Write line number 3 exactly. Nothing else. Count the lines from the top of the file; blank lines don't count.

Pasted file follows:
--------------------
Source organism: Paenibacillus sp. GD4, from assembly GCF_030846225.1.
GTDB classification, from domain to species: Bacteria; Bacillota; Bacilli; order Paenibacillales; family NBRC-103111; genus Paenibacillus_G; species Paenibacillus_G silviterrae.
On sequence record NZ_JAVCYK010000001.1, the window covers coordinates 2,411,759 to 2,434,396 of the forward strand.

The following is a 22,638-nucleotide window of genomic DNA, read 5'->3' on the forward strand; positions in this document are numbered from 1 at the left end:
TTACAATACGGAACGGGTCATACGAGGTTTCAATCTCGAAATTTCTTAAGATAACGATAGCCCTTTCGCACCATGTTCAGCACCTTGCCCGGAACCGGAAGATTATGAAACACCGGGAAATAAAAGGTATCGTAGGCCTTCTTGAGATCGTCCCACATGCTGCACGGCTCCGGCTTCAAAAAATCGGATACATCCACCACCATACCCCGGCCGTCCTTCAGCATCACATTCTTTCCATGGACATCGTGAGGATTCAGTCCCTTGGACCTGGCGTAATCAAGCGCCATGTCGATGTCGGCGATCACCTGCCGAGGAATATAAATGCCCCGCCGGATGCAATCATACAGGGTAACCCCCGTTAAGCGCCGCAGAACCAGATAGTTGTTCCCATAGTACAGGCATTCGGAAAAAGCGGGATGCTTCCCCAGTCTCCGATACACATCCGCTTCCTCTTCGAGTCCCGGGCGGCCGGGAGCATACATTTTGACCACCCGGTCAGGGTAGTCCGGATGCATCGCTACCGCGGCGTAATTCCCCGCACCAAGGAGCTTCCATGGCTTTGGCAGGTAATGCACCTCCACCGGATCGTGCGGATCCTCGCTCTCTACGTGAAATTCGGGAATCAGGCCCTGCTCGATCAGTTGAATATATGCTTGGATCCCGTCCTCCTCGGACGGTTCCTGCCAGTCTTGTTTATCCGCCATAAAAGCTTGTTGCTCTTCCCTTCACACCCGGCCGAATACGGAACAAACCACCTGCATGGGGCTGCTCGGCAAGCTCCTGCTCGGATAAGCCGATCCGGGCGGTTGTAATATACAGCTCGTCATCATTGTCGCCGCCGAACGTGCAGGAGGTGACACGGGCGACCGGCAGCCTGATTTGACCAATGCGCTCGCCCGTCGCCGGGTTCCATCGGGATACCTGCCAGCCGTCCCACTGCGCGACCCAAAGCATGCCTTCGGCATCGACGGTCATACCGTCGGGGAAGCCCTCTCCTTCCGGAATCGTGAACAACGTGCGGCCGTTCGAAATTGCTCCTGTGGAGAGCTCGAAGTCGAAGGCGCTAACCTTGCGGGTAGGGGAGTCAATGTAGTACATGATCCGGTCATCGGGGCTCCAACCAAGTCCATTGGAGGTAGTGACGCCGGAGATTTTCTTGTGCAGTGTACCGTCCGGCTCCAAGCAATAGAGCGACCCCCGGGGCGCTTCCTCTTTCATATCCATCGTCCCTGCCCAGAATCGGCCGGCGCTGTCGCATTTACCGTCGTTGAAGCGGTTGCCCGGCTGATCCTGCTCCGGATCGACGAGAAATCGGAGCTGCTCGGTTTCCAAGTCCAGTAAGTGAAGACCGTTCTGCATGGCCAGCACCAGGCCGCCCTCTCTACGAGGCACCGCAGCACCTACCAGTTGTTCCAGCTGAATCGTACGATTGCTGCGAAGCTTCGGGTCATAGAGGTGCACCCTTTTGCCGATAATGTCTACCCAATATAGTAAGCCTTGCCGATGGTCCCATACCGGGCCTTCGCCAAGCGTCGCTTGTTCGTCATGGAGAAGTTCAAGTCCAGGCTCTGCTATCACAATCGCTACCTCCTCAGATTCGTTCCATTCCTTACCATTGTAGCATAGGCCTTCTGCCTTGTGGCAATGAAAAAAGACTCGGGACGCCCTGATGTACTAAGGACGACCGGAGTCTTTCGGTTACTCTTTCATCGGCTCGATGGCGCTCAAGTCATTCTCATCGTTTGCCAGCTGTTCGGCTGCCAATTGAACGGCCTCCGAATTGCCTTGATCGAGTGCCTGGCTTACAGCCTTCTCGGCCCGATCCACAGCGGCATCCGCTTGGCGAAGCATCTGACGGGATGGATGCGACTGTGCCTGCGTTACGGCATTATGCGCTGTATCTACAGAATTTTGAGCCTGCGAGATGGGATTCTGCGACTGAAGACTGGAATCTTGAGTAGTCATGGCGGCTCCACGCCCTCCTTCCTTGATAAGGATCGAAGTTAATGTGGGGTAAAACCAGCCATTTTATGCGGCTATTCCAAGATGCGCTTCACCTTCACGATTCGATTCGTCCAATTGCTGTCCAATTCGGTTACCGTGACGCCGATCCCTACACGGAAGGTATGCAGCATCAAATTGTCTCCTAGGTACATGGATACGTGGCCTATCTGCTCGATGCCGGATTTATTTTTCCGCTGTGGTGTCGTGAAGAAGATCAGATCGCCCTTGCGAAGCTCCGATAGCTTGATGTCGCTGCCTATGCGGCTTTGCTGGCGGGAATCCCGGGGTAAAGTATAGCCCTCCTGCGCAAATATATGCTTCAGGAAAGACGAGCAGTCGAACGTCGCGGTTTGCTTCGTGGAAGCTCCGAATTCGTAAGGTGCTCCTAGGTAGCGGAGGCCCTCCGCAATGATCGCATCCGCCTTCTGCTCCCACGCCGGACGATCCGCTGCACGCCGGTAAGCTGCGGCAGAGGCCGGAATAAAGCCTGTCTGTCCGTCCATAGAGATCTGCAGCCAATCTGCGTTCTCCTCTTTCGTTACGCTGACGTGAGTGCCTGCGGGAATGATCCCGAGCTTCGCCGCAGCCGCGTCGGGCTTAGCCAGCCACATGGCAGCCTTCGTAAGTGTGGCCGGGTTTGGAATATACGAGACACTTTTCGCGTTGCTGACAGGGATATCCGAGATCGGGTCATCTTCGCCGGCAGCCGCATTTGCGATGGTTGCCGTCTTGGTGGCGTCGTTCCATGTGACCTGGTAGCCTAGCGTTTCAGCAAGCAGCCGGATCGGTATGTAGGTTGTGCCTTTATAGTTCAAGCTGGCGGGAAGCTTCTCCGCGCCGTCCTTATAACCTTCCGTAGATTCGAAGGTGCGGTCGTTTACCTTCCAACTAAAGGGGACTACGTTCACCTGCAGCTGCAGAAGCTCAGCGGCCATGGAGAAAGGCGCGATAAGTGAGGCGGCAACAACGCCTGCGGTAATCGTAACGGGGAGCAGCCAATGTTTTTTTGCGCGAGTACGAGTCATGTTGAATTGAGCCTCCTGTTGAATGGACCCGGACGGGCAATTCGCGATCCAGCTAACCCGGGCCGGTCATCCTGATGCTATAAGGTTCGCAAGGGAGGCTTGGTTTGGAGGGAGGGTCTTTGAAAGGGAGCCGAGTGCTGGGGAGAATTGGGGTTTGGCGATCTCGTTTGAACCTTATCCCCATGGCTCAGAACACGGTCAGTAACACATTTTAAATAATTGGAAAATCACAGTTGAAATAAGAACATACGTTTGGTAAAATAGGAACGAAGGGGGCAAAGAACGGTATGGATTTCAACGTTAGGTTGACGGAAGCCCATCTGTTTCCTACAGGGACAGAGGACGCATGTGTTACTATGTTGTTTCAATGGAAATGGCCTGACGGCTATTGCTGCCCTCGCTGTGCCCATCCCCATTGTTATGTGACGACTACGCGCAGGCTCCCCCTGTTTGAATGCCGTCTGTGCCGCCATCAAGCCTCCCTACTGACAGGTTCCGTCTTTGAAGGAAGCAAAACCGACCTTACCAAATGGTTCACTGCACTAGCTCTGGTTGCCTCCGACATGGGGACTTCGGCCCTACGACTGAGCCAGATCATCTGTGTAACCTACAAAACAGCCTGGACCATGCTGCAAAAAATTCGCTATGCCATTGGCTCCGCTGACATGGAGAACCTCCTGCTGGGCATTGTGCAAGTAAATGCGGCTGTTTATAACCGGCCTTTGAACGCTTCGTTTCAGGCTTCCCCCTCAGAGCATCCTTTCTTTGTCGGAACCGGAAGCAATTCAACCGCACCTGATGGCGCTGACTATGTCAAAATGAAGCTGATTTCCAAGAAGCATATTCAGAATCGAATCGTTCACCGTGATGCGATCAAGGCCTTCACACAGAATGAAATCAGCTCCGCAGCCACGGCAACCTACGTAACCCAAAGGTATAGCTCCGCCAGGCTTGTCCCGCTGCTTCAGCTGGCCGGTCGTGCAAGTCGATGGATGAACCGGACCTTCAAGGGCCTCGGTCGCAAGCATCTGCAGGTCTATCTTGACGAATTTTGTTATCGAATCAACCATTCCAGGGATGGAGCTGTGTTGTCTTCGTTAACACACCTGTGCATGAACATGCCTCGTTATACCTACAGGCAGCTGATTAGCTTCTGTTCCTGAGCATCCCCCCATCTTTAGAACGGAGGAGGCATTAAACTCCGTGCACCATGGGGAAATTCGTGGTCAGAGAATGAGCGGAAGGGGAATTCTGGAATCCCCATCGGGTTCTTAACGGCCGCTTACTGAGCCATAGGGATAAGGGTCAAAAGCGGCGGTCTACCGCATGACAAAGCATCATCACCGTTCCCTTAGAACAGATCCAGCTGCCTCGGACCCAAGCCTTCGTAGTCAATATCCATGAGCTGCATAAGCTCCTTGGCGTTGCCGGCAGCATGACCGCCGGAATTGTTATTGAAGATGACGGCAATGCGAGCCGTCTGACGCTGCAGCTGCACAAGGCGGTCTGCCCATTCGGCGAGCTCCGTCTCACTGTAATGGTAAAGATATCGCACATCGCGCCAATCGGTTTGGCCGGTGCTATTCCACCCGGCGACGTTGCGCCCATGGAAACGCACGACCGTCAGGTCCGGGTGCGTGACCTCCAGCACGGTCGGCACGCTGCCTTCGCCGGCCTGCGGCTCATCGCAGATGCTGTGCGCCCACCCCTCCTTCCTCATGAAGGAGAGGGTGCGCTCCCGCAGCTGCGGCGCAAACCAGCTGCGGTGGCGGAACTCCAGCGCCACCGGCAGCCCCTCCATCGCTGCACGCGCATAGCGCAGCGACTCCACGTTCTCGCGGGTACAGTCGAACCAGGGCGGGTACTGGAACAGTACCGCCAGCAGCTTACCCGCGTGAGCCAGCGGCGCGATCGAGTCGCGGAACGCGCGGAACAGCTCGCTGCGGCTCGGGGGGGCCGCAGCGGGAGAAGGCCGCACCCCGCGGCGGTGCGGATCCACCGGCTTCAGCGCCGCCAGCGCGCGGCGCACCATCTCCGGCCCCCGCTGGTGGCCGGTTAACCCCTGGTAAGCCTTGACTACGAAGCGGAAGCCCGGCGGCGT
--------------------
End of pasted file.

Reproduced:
On sequence record NZ_JAVCYK010000001.1, the window covers coordinates 2,411,759 to 2,434,396 of the forward strand.